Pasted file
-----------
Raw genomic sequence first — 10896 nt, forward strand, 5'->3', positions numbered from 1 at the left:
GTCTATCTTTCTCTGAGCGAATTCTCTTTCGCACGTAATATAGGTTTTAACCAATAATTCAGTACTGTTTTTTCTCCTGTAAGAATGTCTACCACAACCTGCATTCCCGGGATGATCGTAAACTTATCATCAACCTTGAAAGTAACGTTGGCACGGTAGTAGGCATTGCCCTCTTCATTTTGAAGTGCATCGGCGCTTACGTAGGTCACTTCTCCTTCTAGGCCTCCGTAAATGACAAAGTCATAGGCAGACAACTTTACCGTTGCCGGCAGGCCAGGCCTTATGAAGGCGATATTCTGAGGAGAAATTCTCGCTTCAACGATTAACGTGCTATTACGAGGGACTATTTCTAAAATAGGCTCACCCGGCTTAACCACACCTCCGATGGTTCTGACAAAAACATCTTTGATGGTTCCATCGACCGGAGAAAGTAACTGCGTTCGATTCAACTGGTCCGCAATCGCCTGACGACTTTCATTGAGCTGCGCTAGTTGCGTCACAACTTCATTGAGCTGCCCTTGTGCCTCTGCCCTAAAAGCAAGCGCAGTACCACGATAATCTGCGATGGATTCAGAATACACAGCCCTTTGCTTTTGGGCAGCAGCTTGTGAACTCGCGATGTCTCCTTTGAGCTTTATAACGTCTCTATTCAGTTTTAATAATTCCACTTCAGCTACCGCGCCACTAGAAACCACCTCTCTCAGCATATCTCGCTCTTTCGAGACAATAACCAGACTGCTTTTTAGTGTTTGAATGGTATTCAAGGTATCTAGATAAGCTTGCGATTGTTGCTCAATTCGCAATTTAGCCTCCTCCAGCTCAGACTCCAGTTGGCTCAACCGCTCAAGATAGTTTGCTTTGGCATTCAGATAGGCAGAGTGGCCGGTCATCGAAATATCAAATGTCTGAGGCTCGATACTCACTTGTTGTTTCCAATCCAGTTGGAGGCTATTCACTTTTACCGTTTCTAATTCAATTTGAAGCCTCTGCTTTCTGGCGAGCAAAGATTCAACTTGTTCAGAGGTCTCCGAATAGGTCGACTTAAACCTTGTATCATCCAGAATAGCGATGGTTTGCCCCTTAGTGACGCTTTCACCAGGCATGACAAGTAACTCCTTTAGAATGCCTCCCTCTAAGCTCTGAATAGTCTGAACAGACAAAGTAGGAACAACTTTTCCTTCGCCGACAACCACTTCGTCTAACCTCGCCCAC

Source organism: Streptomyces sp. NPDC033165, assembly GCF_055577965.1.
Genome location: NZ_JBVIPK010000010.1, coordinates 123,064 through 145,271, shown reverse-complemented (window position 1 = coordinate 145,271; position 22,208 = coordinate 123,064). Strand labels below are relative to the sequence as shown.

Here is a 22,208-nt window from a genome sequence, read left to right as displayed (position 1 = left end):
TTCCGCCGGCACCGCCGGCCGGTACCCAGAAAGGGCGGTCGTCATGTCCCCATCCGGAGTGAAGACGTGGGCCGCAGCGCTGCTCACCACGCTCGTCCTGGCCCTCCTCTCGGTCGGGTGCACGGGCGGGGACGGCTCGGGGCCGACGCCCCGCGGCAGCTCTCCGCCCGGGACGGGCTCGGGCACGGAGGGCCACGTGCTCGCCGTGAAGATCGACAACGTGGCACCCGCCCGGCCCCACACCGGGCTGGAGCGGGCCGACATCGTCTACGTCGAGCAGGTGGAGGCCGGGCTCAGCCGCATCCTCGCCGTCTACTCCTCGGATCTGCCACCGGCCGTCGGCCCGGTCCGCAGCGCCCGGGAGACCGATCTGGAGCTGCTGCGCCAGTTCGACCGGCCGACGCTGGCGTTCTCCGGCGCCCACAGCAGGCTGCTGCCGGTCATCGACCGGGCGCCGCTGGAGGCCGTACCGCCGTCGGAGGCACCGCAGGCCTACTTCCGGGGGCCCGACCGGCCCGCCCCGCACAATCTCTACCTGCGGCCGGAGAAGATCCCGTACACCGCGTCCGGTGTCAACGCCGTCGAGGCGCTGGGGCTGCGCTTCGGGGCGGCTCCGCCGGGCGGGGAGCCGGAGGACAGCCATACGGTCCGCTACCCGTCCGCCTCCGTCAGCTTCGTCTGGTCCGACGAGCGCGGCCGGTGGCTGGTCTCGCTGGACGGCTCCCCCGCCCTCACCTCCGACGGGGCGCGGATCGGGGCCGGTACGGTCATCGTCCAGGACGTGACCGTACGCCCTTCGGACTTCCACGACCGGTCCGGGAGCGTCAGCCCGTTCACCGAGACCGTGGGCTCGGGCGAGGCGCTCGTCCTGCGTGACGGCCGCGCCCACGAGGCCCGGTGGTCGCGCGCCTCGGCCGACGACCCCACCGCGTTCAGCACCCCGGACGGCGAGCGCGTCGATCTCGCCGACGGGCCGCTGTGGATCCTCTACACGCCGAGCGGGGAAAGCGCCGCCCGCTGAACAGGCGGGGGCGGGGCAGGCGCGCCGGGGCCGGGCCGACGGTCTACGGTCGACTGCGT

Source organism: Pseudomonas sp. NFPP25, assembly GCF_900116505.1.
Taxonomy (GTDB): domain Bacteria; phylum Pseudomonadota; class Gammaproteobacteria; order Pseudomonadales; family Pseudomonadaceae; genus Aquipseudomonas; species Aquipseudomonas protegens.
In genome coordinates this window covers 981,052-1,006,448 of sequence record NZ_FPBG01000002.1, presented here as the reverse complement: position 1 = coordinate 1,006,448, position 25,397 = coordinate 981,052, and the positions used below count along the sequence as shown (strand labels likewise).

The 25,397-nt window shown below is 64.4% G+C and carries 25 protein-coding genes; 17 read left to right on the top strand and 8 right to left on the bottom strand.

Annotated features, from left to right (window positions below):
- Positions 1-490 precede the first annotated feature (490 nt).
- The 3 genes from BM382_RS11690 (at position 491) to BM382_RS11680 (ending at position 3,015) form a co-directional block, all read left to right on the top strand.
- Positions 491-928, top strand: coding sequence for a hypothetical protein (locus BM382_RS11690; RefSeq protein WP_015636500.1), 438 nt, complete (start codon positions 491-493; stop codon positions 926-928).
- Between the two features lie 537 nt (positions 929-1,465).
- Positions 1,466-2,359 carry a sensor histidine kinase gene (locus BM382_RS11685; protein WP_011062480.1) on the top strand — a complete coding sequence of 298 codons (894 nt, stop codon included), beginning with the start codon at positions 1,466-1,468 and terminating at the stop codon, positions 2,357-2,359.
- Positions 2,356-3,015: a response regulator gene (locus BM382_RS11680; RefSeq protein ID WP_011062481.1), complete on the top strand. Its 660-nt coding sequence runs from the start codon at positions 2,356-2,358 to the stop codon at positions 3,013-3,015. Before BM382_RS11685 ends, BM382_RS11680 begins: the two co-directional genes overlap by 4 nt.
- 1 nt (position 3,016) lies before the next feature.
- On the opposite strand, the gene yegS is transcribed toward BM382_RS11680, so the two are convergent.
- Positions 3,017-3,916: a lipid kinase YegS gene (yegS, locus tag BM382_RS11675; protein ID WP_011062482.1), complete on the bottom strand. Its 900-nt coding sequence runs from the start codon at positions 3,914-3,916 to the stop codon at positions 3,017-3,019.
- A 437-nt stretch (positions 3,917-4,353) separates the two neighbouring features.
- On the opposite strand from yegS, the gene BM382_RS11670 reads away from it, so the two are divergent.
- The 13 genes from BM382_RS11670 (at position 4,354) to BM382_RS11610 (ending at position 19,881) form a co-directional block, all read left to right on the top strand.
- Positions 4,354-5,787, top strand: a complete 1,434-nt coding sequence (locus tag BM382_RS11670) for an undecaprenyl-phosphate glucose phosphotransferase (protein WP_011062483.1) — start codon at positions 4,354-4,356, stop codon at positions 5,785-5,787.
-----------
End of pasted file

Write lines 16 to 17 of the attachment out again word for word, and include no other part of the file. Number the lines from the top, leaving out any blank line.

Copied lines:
- Positions 1,466-2,359 carry a sensor histidine kinase gene (locus BM382_RS11685; protein WP_011062480.1) on the top strand — a complete coding sequence of 298 codons (894 nt, stop codon included), beginning with the start codon at positions 1,466-1,468 and terminating at the stop codon, positions 2,357-2,359.
- Positions 2,356-3,015: a response regulator gene (locus BM382_RS11680; RefSeq protein ID WP_011062481.1), complete on the top strand. Its 660-nt coding sequence runs from the start codon at positions 2,356-2,358 to the stop codon at positions 3,013-3,015. Before BM382_RS11685 ends, BM382_RS11680 begins: the two co-directional genes overlap by 4 nt.